Vertigo en el corazón- Vertigo in the heart
Video/kinetic sculpture
Motors, video projector, HD box, metal construction, wind engines
2x HD video footage (GoPro action cameras, body strapped)
Duration of single clip 02:45 min/ 00.06 min
-filmed at Alexanderplatz, Berlin
Base-jump and camera: Uli Westphal
Electronical support: Gregoire Rousseau

The starting point for this work was video material that I shoot in Berlin in September 2012. My location was the 120meter high Park Inn Hotel at the Alexanderplatz in the heart of the city.
The video consists of a skyline view of Berlin and a base-jump sequence. All video was shoot with handheld and body strapped/helmet mounted Gopro HD cameras.
For displaying the video I was building a projection screen (224x124cm) with a steady mounted video projector at the end of a cone shaped 3-meter extension. This whole segment is hanging on ball bearing hinges mounted to a solid steel foundation. The screen is motor controlled and can be moved from vertical 90° to 180° angel. It happens in regular intervals that are set by relays and two different timing devises.
In the vertical position it shows the skyline of Berlin with the remarkable TV Tower. The video is slightly shaking and protruding steel elements and cables in the image give a hint to the viewer that it is taking from some sort of platform or building roof. Two strong wind engines behind the screen create a slightly unsettling atmosphere. Every 01:40 min the screen goes into almost 180° position. During this process it shows the perspective of a person free falling down the building facade. (In this case my brother Uli Westphal, that filmed this with body strapped cameras). The jump was professional supervised.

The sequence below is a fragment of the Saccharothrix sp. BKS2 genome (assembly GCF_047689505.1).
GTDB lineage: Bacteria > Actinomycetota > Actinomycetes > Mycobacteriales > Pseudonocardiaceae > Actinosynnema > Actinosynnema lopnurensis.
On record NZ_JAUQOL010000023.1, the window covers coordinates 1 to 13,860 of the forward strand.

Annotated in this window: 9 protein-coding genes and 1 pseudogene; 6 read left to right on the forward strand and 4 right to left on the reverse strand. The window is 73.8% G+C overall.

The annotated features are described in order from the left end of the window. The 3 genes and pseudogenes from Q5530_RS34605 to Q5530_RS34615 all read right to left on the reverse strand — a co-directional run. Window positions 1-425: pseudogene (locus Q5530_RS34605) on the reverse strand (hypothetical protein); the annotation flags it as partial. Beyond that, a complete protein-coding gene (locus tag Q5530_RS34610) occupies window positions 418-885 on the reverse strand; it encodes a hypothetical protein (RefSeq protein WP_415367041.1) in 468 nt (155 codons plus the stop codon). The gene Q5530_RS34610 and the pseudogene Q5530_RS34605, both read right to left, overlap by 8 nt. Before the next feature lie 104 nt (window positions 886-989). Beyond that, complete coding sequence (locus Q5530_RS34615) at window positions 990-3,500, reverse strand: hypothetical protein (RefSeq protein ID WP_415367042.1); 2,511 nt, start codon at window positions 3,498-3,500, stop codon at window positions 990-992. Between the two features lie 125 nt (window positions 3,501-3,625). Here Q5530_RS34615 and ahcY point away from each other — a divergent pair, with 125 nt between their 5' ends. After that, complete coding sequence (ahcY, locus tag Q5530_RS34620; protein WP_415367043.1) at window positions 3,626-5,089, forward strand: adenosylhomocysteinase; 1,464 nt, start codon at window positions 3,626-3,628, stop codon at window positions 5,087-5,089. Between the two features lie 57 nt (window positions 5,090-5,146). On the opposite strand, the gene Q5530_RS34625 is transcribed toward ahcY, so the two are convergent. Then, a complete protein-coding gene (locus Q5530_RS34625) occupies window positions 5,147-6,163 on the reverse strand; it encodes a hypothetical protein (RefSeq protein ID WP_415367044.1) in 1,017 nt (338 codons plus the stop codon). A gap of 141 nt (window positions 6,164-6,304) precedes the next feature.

The two video files 02:45 and 00:06 min are played from HD box and are triggered by sensors in the mainframe. The work has been running over a period of 2 weeks and worked flawless during this time. On request of visitors the interval time was changed from original 4 min down to 3 min and finally to 1:50 min which seems to be the common border of visitors patience.

Elevated Jam

  Elevated Jam
HD, single channel video on screen
Duration 01:35 min
-filmed at Suvilahti, Helsinki
Performer Son Pham

The video was filmed in the industrial setting of Suvilahti a former energy production area in Sörnäinen, Helsinki. It encompasses nine buildings and two large gasometers.
The idea was to explore the given architecture in an unusual visual and acoustic way.
I was cooperating with three members of the German progressive metal band TrueFalse
that visited me for two weeks and put their musical expertise to practice.
In Elevated Jam, the protagonist Son Pham is drumming on the steel hull of a giant gas clock. During the play he slowly elevates upwards and with the ascent also the acoustic properties of the building start to change. Reaching the top not only the scenery widens up to us but also the perception of the architecture as such.

Live Wire


Live Wire
HD, single channel video on screen
Duration 03:58
-filmed at Suvilahti, Helsinki
Performer: Tra-My Pham
Sound: Samuli Tanner